Science Is Not A Religion

This is the claim made by opponents of public funding of science, recently and notably Simon Jenkins in The Guardian. This has garnered a hostile yet somewhat lighthearted response from science professionals (e.g. A Mammoth of Research by Jon Butterworth). I will criticise the Jenkins view

Jenkins’ article is not completely without value. It does however veer wildly between the indefensible and unsupported and the reasonable. It is not clear to me that he is aware of this.


“A ‘mammoth of research’ is about to rise behind London’s St Pancras station, a biomedical centre costing £600m and housing about 1,250 ‘cutting-edge’ scientists. Ask not its value. Science jeers at the idea.”

Photo by Lorenzo Cafaro on

This is unfair. Scientists are aware that they have a duty to account for their use of public funds. They are sometimes wary about making that case with maximum force however because they are unsure whether the approach is correct. Certainly, civil servants ‘picking winners’ in science is as ineffective as having them do so in the wider economy. They lack the skills (numeracy) because they are often arts graduates, motivation because they do not get fired if they fail. I do not disparage arts graduates – notably because I am a philosophy student – I just do not think that person or indeed anyone can decide from proposals what science or manufacturing will produce an economic return. The situation is somewhat more clear in the case of economic decisions because by definition, the market has not pursued an opportunity that civil servants deem worthy of subsidy. The question as to why can be answered. But scientists themselves do not know which avenues will result in the next world wide web – they just know, that as in finance generally, risk diversification calls for a wide spread of angles of attack.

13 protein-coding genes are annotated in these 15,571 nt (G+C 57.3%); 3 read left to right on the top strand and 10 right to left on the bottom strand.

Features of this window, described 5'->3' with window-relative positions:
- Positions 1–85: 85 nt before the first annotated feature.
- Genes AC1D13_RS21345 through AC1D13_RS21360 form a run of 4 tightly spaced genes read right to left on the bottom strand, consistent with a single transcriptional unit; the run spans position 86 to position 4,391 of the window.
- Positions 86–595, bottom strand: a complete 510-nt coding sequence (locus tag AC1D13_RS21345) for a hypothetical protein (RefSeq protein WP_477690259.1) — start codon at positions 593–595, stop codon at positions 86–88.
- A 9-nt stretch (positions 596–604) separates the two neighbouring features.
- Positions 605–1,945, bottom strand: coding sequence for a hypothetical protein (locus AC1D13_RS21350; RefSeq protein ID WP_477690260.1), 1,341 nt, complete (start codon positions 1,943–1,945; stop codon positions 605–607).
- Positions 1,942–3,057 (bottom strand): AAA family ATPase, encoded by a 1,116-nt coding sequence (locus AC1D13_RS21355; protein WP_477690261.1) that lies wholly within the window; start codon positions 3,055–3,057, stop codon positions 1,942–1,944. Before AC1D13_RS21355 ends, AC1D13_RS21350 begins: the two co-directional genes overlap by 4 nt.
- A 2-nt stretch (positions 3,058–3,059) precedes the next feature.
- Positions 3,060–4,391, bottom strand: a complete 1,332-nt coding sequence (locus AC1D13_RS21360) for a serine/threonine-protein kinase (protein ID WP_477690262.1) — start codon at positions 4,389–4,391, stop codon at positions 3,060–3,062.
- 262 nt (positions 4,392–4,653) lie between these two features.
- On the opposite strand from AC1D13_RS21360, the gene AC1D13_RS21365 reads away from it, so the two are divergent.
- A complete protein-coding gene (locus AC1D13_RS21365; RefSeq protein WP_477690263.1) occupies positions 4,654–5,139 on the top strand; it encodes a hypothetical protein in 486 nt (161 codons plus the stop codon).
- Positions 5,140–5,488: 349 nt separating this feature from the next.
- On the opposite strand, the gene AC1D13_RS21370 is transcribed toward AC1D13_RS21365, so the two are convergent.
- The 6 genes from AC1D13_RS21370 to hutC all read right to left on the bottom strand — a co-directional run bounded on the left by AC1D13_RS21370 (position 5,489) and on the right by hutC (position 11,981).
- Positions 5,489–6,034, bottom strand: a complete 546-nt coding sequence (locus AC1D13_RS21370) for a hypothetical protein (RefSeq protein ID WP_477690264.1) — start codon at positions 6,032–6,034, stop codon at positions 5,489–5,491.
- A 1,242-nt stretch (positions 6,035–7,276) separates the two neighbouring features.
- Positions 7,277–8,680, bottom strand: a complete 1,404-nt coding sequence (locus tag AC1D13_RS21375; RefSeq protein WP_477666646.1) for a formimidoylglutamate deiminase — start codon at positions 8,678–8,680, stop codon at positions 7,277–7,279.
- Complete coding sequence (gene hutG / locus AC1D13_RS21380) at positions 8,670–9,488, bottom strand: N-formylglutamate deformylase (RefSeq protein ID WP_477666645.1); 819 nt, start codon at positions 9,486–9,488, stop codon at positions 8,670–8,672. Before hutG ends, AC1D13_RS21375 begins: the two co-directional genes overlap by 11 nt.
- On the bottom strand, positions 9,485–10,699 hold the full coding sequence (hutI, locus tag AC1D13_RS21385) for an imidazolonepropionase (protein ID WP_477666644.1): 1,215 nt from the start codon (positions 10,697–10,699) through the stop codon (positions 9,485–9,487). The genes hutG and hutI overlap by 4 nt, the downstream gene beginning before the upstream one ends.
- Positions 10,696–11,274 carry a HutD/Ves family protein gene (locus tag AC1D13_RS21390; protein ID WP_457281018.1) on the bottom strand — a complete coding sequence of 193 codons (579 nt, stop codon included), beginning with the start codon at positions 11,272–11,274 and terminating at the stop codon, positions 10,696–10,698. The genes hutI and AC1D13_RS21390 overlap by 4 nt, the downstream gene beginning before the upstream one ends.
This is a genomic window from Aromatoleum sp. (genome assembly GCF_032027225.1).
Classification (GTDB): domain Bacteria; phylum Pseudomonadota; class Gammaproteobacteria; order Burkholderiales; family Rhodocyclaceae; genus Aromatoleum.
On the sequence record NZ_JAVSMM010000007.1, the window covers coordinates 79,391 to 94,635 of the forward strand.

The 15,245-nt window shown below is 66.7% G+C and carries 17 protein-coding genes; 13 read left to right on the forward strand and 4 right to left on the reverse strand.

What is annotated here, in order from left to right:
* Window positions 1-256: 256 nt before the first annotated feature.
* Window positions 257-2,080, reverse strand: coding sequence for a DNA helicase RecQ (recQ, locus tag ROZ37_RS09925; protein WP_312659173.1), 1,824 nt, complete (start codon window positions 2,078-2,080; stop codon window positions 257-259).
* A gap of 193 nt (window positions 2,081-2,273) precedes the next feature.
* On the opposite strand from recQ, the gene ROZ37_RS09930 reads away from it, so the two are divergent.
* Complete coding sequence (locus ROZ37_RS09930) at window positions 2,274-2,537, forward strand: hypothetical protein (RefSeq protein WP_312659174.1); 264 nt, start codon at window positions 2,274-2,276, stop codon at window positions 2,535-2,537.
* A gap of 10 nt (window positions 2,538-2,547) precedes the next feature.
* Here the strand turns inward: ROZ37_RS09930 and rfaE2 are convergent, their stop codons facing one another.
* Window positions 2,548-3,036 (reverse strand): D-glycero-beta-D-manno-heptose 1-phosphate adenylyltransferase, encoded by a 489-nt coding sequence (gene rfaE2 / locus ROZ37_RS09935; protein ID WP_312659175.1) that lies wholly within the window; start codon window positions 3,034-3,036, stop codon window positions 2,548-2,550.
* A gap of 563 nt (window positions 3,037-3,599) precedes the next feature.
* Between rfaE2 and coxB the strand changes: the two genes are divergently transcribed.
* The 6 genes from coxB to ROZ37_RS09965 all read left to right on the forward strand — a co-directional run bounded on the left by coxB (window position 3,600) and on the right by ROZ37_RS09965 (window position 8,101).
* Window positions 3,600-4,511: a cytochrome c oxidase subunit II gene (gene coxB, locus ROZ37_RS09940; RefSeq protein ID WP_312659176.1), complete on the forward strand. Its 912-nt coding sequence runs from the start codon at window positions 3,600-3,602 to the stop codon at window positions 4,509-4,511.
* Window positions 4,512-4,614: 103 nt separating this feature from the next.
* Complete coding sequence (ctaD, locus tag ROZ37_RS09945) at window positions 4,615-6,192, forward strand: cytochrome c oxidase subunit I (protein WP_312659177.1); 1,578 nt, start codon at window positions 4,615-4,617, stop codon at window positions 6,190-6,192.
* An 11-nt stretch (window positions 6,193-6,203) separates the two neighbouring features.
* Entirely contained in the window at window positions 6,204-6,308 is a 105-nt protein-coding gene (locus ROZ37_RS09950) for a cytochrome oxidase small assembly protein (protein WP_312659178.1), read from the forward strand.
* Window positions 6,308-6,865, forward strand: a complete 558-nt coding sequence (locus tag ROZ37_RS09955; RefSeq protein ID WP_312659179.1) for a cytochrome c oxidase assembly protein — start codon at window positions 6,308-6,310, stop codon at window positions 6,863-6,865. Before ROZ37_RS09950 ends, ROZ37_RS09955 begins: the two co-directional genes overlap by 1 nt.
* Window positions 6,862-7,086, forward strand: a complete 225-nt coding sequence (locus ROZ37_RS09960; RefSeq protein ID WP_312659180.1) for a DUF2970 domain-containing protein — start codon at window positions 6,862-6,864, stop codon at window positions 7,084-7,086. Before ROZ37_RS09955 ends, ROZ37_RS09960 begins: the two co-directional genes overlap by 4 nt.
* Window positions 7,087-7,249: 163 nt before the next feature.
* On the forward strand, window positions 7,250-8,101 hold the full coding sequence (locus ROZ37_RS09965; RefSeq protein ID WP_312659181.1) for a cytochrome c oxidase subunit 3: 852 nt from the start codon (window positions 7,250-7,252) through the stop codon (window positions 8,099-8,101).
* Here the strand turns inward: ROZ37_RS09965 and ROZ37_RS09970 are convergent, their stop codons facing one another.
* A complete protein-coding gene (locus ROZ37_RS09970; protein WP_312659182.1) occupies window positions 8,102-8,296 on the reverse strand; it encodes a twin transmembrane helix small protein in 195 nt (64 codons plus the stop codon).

There is a detailed defence of the economic value of particle physics here.


Jenkins complains that there is excess reverence paid to science in the media: “Today programme science items, all reverential. No scepticism is admitted to this new orthodoxy”; the Reith lectures involve “safe, hand-picked questions”. This is bizarre. The commentary might apply very well to Thought for the Day, which can naturally endure no questioning as to evidence, but the idea that science coverage on the Today programme does not involve controversy and aggressive questioning is at variance with the facts. Many in fact have made the opposite complaint in relation to the BBC searching for ‘balance’. This involved it in considering both sides of the MMR debate, an approach which appeared excessively even handed when the doctor in question was merely alone in claiming that the vaccine caused autism and now appears foolish when he has been struck off. The climate change debate has a similar two-sided appearance in the media when there is only one side in the labs. And yet there is a way to attack scientists for orthodoxy which Jenkins has missed: ask them about evidence for string theory.